“Attention is your most precious asset” says Miki Kashtan
Attention is a finite resource in our lives. We are asleep for about one third of each day. We have a whole bunch of self-care needs which take time and energy (eat, drinking, washing, dressing, toilette etc) Many thoughts are on auto-pilot, not helpful and even give us the opposite of what we say we want. Many thoughts lead to stress and even maintain and perpetuate it. Many thoughts rehash the past, or worry in unhelpful ways about the terrible things which may happen in the future.
Many thoughts seem to happen just in our head, and somehow don’t seem to include our body. Do you know what I mean?
According to Google “we have between 50,000-70,000 thoughts per day, this means between 35 and 48 thoughts per minute per person. The steady flow of thinking is a thick filter between our thoughts and feelings, our head and heart.”
Are you interested in choosing your thoughts? How would your life be different if you were in charge of your mind and it was working for you, towards your vision according to your values? Would you be interested to learn how to pay attention to thoughts which agree with your natural coordination and design? Would you like to learn how to pay attention to your mind-body connection to improve health and well-being?
If your back aches, your shoulders are tight and your neck stiff – who’s in charge of any thoughts you have about your body? Who is choosing any thoughts which contribute to the state of our body / emotions? Often its not really us. Its certainly not about fault or blame. Many of our thoughts have been imbibed by being around those we grow up with, family, our teachers, friends and things we watch and read.
Could it be, habit?
Habits are a great thing…
if they are serving us. Most of us can brush our teeth without noticing how we did it. Many of us can be on the phone and find our keys in our bag. If you drive, your limbs can learn and make a habit of knowing which foot is for the accelerator and which is for the brake and clutch. After about 150 repetitions, we stop thinking about it consciously and it gets laid down as a useful, helpful habit.
Google continues “We humans, it seems, have anywhere from 12,000 to 60,000 thoughts per day. But according to some research, as many as 98 percent of them are exactly the same as we had the day before. Talk about creatures of habit! Even more significant, 80 percent of our thoughts are negative.”
If you were paying attention you’ll see there is a number difference between the first range (in para 3) and the second range. If we go for the middle ground we still could have around 40,000 thoughts a day. If only 2% of these are new we have 800 thoughts available to us each day to choose and move us out of any rut. It interests me that we are creatures of habit, and repeat these thoughts many many times.
These thoughts shape us and our lives and our bodies. Repeating thoughts can be great if they work and are bringing us the life experience we want. If they aren’t, don’t despair – you can start paying attention and making new choices, right now.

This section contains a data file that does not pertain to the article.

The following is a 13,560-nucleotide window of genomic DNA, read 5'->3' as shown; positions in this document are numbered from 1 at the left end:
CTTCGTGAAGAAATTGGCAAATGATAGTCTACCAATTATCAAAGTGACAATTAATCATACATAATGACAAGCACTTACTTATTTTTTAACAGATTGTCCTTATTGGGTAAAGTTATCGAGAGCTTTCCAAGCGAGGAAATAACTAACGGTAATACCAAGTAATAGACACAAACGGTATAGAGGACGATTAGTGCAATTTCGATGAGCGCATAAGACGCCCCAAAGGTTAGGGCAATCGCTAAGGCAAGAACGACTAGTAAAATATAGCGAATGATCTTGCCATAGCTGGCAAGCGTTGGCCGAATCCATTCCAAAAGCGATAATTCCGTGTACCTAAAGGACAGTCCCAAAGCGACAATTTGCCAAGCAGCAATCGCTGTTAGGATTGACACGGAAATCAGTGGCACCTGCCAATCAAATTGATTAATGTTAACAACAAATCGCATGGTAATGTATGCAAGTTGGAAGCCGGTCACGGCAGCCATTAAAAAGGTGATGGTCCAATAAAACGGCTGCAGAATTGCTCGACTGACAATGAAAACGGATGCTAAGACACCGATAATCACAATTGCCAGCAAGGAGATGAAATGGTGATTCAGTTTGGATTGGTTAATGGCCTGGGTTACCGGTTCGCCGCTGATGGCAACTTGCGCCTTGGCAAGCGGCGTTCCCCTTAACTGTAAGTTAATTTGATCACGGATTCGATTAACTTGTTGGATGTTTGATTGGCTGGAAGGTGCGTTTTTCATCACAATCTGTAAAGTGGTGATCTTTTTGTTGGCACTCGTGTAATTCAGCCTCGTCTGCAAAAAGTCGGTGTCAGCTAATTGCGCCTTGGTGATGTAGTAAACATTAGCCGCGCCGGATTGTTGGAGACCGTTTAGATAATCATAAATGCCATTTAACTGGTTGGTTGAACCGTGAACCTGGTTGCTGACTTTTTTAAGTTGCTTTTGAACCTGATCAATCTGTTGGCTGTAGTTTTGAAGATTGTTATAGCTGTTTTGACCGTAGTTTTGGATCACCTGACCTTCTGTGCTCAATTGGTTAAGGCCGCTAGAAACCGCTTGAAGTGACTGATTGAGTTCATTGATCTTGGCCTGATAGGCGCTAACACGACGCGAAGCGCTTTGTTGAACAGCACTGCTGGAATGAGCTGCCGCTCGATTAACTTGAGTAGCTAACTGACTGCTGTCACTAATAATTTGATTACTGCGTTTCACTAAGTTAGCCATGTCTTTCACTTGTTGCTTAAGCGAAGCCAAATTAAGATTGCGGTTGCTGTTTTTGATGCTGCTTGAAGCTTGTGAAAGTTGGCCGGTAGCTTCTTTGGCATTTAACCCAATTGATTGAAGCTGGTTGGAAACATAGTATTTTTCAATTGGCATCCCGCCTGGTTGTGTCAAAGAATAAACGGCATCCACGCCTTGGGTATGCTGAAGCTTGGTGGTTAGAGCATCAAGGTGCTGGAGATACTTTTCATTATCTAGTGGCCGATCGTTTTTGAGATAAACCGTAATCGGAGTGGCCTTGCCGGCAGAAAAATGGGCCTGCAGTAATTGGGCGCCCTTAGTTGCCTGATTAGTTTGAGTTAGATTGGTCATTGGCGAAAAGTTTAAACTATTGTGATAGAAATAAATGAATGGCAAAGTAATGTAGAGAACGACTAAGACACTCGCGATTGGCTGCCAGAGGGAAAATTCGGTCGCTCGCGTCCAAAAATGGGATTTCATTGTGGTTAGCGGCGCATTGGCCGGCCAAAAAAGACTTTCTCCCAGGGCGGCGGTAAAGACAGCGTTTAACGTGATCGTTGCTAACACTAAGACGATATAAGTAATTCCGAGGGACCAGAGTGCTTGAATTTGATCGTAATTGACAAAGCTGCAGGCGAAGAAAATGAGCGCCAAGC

“Attention is scarce because it doesn’t scale. We can’t do more than one thing at a time, and the number of ideas that are competing for our attention grows daily.” Seth Godin
In order for us to make any changes or moves towards our vision for life, our planet, our life, our selves, our bodies… we need to choose where we put our attention.
You can start now. Small steps. Can you choose to bring your attention (like a torch light shining in the dark) onto the contact between your body and whatever you are supported by, perhaps your feet and the floor or your bottom and the chair? Can you smoothly shift your attention to the movement of your body as the air moves you. Let your breath do its thing, and let yourself be moved by it. Can you start to notice the space around you? The walls, windows, plants, creatures, people?
What happens when you pay attention to yourself in this way? What do you notice?
Often in the very act of noticing, something begins to change.
We can’t pay attention to more than one thing at a time. Attention is a specific focus of our energy. We can notice and be aware of bunch of things together, but only choose one to actually pay attention to. If we think we are multi-tasking, I think we are actually shifting our attention back and forth quickly between tasks.
I’ll repeat this sentence as it strikes me as an important piece in this enquiry. “The steady flow of thinking is a thick filter between our thoughts and feelings, our head and heart.” We can start to choose thoughts which thin out that filter and help integrate thoughts / feelings / head and heart.
Attention is your most precious asset.
Miki Kashtan is an international teacher of Nonviolent Communication, creator of Convergent Facilitation.
Seth Godin is an entrepreneur and blogger who thinks about the marketing of ideas in the digital age.
Lucy Ascham is an Alexander Technique teacher who shares empowering truths about habits, movements and our body-mind integration.